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WASHINGTON The defense intelligence community is combing its budgets to figure out where to cut 10 percent of its contractors as part of Defense Secretary Robert Gates' drive to reduce costs in the Pentagon.
Defense officials told staffers on Capitol Hill that they expect a similar review to be carried out "for the broader intelligence community," according to a congressional staffer who spoke on condition of anonymity to discuss the private briefing.
White House officials from the Obama and the Bush administrations tried to get rampant spending on contractors under control after the post-Sept. 11 surge to hire contractors to meet the demands of fighting terrorism and extremism.
More than 50 percent of the current intelligence work force was hired after the terrorist attacks of Sept. 11, 2001, according to the Office of the Director for National Intelligence. Several U.S. officials contacted by The Associated Press said they could not estimate the savings or the number of contractors who could lose their jobs under the proposed budget cuts.
What's also not clear is how much any budget cutting would affect intelligence work or overlap with reductions that were already underway. The officials spoke on condition of anonymity because the budget analysis was ongoing.
That's part of the homework project assigned to the acting under secretary for defense intelligence, Thomas Ferguson, who replaces retired Air Force Lt. Gen. James R. Clapper, the new director of national intelligence.
Overall government spending on contractors doubled from 2000-08, exceeding $500 billion in 2008, according to Office of Management and Budget spokesman Kenneth Baer. The Obama administration had already set a goal of reducing overall use of contractors by 7 percent, or $40 billion, by 2011.
As part of trimming that cost, the Obama administration has cut spending on intelligence contracting by 15 percent from the year 2007 to 2009, according to Baer. The percentage decrease for the last two years is still classified, but Baer says the "numbers have continued to go down."
Within the CIA, for instance, since 2007, the agency has reduced its contractor work force by about 2,000, CIA spokesman Paula Weiss said. "By the end of 2011, we will have redirected $800 million that had been spent on contracting to other agency priorities," she said.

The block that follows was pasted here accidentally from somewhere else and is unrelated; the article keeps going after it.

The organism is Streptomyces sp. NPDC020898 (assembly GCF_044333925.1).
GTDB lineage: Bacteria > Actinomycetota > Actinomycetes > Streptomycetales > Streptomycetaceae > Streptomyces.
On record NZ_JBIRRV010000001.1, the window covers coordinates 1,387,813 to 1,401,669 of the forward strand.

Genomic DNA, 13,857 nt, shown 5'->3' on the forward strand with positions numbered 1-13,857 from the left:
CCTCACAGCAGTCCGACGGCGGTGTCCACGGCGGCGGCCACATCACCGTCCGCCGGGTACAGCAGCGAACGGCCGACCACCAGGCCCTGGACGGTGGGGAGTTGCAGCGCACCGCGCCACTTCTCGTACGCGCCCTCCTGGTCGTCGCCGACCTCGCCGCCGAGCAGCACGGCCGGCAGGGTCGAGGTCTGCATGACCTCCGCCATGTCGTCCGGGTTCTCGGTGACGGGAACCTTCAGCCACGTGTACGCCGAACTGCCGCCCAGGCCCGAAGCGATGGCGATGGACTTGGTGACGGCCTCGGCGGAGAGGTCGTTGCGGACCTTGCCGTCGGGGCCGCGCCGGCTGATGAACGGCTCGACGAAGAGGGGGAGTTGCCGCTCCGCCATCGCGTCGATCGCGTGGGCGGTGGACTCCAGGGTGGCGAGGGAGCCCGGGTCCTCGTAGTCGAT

Gates wants to see a similar spending drop in the defense intelligence agencies, like the Defense Intelligence Agency and the various military service intelligence agencies, as part of defense budget goals he announced this week.
In a memo, Gates ordered a review to be completed by Nov. 1 of all Defense Department intelligence missions, organizations, relationships and contracts to eliminate needless duplication.
Gates also directed an immediate 10 percent reduction in funding for contractors who provide management, analysis and engineering as well as a freeze on the number of senior executive positions in defense intelligence organizations.
The worldwide intelligence budget was roughly $75 billion in 2009, according to congressional testimony from the former national intelligence director, retired Adm. Dennis Blair. The Pentagon's portion is estimated to be roughly 80 percent of that, or $60 billion.
The DNI says contractors who augment civilian and military intelligence staffs comprise 28 percent of the total force. Contractors tend to cost more than government employees.
But as that budget is classified, it's not clear how much of that goes to acquisitions such as satellites and computer systems or rent, food service and facilities maintenance. The DNI says 70 percent of the entire intelligence budget is spent on such contracts, not contractors.
Ironically, the Pentagon had recently moved to add 20,000 employees to oversee future contracts. Baer says that was necessary because while the number of contractors has doubled, oversight staff has remained the same. He said the Office of the Director for National Intelligence also intends to expand its oversight staff, although the number of staff to be added is classified.